Firefighter Blog links to a June 23 satellite image showing smoke from fires all over Northern California. This blogger says that the remnants of the Wild Fire along the Napa/Solano County line is visible; I can't see it. But I can see columns of smoke rising in Mendocino, Shasta, Monterey, Butte, and Trinity Counties, at the very least. Anywhere structures, people, farms, etc. aren't threatened, the fires are being left to burn, which makes a lot of sense given how California's ecosystems evolved to be healthier in the presence of fire. After this last weekend of dry thunder storms, most of the fires are lightning-started, but at least one of the big fires this past week was an arson fire.
Aside from the alpine and northwest corner rainforest ecosystems, California's endemic plant life is fire-adapted. Once manzanita is 15 or 20 years old, it's unhealthy. When fire approaches, it bursts into flame; after a fire, the manzanita regrows, healthy and young, from the rootstock. Bishop pine cones open properly only in real heat. I once took part in a seedling-count for a study of plant regeneration after the Vision Fire on Point Reyes. There were many times -- in places, ten times or more -- more Bishop seedlings under burned trees than in unburned areas, in April, because Bishop pine cones open in heat, open when fire is burning under them. In fact, on the whole, the burned out areas are healthier than ever. Redwood trees seed on bare mineral soil, but shed a lot of duff. Their seeds sprout best on soil that's been brought to bare dirt by flood or fire. We need to burn here. But with so many people in wooded and brushy areas, now, we can't let every fire burn, and some of our wildlands have had fire suppressed for so long that when they finally burn, it will be with devastating heat and height.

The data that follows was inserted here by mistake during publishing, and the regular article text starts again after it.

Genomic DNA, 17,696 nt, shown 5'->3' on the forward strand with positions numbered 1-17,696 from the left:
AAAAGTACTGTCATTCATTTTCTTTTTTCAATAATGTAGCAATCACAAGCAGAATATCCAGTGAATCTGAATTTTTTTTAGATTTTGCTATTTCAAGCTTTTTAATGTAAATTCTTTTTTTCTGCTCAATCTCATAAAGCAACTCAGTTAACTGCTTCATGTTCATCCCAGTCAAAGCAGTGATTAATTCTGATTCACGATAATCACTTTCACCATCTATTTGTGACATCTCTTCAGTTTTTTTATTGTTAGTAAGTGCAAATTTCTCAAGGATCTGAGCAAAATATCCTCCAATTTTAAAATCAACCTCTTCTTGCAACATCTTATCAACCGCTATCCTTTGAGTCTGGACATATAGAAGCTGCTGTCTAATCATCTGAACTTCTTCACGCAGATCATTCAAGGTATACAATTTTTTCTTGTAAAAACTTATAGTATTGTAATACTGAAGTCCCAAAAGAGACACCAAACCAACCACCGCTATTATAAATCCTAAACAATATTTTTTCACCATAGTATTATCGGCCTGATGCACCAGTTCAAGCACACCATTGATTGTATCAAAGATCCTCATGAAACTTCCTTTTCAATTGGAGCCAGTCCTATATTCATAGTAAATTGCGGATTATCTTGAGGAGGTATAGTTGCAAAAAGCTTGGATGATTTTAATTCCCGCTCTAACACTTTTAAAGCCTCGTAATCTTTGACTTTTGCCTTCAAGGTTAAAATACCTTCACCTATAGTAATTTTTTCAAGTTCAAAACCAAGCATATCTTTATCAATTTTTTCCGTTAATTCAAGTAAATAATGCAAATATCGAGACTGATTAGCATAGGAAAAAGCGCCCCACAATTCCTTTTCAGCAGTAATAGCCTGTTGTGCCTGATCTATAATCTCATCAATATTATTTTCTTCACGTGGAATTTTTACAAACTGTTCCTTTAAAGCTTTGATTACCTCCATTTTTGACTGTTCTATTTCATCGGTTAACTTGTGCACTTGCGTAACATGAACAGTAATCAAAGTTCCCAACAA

California's a beautiful place, but here, nature seems to like to remind us we're not in charge, and only sometimes know what we're doing.
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